SA National Defence Force (SANDF) director: special acquisitions Brigadier General Raymond Moroane, urged course attendees to maintain contact saying it was “a crucial part” of strengthening bilateral ties and diplomatic co-operation among SADC members.


Apart from the host country, South Africa, other SADC member states represented at the first surveillance commanders’ course were Angola, Botswana, Lesotho, Malawi, Namibia, Tanzania, Zambia and Zimbabwe.

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24 juin 2013 1 24 /06 /juin /2013 17:45
Rapid redesign makes Gecko a watercraft

20 June 2013 by defenceWeb/CSIR


A quick reaction task undertaken by the CSIR for the SA National Defence Force (SANDF), specifically its Special Forces, has added waterborne rescue to the number of tasks the Gecko vehicle can perform.


The quick reaction tasks have to be completed within 24 to 72 hours and typically require a customised, solid but cost effective solution to address an urgent force deployment need said Klaus Muller, project leader for the CSIR’s technology for special operations team.


Faced with having to rescue flood victims from trees or roofs the SANDF required an easily-deployable means of reaching and transporting people through raging rivers. With the option of re-inventing a new craft not a possibility the CSIR determined ways of turning Gecko vehicles already in use by Special Forces into a waterborne platform.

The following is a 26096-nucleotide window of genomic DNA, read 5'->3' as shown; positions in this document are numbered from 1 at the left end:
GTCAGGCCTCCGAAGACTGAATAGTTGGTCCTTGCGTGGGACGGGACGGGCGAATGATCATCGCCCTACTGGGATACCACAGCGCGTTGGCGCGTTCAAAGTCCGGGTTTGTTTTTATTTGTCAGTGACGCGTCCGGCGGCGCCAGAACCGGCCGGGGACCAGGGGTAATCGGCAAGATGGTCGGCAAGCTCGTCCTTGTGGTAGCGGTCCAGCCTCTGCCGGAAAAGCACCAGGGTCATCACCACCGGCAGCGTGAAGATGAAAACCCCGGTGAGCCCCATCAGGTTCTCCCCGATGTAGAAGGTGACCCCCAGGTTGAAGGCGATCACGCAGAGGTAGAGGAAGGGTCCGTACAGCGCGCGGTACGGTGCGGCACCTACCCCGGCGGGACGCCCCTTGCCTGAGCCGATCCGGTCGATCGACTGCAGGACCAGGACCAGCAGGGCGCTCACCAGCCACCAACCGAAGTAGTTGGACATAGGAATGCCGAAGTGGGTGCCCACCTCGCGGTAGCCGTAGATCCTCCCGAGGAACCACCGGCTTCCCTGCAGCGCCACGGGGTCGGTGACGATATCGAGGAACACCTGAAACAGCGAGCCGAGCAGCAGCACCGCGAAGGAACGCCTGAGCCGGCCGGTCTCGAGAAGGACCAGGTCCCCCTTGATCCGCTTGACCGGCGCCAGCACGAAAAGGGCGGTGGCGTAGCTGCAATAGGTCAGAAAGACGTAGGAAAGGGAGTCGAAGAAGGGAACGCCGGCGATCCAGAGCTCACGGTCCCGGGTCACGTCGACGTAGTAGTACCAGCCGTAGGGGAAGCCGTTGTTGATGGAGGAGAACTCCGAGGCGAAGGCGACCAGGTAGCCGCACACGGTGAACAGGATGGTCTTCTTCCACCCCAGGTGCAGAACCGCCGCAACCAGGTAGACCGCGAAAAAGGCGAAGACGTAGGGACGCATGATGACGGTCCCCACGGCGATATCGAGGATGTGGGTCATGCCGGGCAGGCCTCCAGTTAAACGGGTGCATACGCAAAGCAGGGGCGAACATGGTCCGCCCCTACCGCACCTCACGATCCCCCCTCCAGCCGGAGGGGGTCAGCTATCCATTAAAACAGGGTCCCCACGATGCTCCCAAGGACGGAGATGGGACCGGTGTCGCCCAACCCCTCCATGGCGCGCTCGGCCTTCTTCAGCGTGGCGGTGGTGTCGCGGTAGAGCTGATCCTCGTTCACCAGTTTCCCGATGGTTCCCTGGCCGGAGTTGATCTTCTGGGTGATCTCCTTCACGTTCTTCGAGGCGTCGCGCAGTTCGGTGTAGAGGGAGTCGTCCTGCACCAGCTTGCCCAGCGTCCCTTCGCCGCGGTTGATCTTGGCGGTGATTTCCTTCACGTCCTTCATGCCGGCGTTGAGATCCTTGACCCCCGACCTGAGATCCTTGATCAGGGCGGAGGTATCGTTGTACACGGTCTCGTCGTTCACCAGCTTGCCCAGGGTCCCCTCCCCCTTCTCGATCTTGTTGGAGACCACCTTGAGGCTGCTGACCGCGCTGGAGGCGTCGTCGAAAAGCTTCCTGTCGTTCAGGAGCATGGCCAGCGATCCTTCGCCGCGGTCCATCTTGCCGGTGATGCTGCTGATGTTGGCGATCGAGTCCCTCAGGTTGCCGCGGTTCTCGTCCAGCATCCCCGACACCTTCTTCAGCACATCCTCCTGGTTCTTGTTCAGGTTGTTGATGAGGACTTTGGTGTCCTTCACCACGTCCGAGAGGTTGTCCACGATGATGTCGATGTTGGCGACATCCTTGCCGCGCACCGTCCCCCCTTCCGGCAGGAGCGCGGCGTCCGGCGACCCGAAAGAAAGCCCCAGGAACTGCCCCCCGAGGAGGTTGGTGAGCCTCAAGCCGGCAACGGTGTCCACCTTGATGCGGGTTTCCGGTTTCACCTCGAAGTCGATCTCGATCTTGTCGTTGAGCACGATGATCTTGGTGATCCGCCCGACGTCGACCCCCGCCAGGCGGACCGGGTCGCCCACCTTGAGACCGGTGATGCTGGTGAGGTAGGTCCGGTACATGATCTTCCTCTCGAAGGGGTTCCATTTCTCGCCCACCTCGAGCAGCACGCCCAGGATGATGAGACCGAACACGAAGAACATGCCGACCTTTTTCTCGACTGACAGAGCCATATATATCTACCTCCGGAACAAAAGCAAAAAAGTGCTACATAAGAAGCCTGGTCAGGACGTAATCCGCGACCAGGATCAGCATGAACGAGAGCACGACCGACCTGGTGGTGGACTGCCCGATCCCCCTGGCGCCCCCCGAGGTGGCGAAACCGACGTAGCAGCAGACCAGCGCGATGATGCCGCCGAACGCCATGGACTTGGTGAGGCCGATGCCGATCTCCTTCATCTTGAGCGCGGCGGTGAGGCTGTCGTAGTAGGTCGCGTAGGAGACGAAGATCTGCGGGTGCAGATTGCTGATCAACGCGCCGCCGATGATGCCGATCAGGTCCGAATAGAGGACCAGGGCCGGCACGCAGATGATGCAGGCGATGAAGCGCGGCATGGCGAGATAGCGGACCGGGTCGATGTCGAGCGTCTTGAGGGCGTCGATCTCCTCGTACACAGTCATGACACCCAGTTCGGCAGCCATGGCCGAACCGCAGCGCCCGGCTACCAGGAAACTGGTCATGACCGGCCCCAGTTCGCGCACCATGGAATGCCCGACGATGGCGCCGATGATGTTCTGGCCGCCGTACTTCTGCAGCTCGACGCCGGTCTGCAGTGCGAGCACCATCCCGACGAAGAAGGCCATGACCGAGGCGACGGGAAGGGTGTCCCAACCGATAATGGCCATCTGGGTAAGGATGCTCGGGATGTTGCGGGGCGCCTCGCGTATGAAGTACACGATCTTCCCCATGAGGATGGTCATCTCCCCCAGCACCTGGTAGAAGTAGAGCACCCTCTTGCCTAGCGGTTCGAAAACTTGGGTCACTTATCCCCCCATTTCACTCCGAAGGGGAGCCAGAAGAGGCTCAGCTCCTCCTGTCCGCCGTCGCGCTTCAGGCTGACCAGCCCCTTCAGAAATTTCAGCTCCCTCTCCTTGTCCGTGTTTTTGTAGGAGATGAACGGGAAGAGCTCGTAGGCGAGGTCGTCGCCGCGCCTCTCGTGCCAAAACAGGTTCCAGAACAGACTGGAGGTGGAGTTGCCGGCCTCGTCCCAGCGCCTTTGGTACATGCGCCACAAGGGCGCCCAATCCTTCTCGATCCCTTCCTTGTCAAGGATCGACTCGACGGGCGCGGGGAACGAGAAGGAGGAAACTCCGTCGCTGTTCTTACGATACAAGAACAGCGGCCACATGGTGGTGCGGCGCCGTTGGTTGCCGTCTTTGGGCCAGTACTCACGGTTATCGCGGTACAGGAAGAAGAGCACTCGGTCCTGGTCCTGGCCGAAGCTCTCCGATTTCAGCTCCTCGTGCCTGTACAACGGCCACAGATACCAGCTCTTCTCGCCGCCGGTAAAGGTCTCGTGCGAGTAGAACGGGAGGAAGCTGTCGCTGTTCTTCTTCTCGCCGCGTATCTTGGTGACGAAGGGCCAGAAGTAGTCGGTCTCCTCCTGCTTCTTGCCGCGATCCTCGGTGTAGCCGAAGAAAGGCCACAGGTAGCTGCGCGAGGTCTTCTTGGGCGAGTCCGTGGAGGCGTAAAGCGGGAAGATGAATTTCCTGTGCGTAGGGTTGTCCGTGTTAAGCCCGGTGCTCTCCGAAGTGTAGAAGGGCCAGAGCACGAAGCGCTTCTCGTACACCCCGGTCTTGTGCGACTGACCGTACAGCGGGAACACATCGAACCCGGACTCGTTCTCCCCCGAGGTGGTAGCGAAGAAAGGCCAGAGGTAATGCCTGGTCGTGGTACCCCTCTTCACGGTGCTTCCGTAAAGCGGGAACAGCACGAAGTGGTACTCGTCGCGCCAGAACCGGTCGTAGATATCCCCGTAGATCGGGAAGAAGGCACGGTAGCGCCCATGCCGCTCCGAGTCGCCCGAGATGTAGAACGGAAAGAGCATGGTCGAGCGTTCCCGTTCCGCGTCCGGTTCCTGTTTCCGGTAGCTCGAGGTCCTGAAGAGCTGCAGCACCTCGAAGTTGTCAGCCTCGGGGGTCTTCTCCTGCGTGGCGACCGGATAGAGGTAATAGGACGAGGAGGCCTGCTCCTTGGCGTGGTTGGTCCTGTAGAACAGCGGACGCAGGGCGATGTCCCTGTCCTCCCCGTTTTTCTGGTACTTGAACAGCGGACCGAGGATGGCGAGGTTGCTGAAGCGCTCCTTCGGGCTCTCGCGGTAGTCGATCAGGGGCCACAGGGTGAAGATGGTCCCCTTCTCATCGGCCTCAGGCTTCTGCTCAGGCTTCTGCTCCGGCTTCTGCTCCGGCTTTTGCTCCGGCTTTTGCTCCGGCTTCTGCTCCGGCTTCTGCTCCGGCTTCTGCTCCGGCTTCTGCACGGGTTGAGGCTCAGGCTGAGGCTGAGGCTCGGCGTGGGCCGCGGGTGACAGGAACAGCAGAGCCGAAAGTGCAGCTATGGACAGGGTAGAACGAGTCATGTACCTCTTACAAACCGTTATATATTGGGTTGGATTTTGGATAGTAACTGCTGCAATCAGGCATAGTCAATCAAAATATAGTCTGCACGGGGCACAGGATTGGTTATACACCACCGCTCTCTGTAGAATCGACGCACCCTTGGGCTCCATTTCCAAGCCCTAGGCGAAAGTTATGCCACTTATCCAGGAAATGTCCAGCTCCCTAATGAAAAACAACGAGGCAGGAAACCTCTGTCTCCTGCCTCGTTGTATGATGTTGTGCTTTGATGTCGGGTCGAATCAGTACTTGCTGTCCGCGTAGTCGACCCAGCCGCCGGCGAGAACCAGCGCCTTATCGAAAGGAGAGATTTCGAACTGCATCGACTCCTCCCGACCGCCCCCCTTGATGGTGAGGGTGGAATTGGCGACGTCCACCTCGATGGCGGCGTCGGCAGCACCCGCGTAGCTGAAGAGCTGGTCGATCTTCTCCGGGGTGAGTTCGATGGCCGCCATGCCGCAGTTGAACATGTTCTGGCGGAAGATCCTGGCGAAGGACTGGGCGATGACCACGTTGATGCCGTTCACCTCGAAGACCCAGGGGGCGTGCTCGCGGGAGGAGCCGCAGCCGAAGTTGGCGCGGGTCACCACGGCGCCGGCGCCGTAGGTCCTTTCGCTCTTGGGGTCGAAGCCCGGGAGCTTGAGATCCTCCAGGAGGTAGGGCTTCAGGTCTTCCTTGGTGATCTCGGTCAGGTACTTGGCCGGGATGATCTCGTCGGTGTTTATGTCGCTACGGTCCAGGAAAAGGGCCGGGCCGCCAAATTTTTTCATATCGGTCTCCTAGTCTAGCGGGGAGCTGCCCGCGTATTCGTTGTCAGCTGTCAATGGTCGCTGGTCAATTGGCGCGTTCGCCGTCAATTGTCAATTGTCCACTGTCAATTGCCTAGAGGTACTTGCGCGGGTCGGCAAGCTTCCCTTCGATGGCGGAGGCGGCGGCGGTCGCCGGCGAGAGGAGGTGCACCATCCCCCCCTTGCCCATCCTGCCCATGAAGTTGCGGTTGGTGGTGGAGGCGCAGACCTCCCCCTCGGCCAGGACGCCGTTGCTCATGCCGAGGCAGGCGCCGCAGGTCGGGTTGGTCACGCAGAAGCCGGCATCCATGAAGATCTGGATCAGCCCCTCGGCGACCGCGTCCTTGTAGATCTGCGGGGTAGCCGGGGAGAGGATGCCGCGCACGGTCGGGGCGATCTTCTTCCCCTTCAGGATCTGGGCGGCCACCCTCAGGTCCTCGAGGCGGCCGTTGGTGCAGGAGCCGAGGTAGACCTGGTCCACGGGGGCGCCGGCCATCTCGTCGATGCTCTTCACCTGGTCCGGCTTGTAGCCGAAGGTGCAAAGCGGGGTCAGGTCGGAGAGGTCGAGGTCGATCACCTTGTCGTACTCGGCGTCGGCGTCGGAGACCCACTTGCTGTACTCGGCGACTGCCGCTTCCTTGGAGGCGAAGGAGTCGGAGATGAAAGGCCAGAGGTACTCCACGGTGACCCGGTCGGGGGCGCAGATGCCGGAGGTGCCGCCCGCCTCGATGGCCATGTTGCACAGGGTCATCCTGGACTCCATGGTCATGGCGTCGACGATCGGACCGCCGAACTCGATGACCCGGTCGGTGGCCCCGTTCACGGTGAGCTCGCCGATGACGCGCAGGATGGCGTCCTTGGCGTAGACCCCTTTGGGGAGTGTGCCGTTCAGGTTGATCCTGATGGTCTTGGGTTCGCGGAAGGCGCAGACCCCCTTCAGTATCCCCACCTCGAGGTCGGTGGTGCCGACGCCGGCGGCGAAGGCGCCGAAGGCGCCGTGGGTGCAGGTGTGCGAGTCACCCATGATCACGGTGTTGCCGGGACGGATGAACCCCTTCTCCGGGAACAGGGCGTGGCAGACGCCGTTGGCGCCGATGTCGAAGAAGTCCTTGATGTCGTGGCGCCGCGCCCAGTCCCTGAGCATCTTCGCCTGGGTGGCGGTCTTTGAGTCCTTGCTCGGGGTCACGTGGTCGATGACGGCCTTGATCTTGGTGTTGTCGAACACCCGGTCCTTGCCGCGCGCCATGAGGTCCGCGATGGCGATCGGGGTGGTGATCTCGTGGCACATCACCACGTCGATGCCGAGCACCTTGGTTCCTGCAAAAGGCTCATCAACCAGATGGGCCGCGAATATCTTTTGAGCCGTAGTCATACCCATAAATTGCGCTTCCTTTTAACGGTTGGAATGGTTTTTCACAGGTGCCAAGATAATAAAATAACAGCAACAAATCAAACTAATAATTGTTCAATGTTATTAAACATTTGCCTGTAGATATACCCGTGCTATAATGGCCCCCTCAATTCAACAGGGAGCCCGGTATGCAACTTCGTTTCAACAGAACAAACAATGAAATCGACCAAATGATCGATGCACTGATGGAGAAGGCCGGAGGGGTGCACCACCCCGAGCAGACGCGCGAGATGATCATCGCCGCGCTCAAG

“Quick reaction tasks are time and mission critical and require extreme agility and innovative thinking. We follow a proper engineering process – but it all has to happen very fast. The needs could vary from creating an object by 3-D printing or adapting existing technologies or weapons to deal with specific situations encountered during operations to applications, such as custom maps on mobile phones. We also do maritime work to support anti-piracy efforts.


“We receive these calls at any time and must be ready to support the Special Operations teams to perform their duties,” Muller said.


Small and agile as its namesake, the Gecko is often used during specialised military operations – including reconnaissance and rescue missions. With a small trailer attached it carries personnel and ammunition or it can be turned into a command and control unit with communications infrastructure.


Both Gecko and trailer can be air-dropped for rapid deployment in all terrain types. The Gecko by itself was not sufficiently buoyant or stable in deeper water and stronger currents.


Investigations were conducted into various means of getting the Gecko “to swim”.


The solution had to be manoeuvrable and strong enough to propel the vehicle and trailer, handle various angles (such as when motoring down a river bank into the water) and be robust enough to carry several people. Numerous computer-aided designs were created and modelled. The final concept comprised a steel frame with several commercial off-the-shelf fenders fitted around the sides of the vehicle. Additional power is provide by an electrical engine fitted on the frame.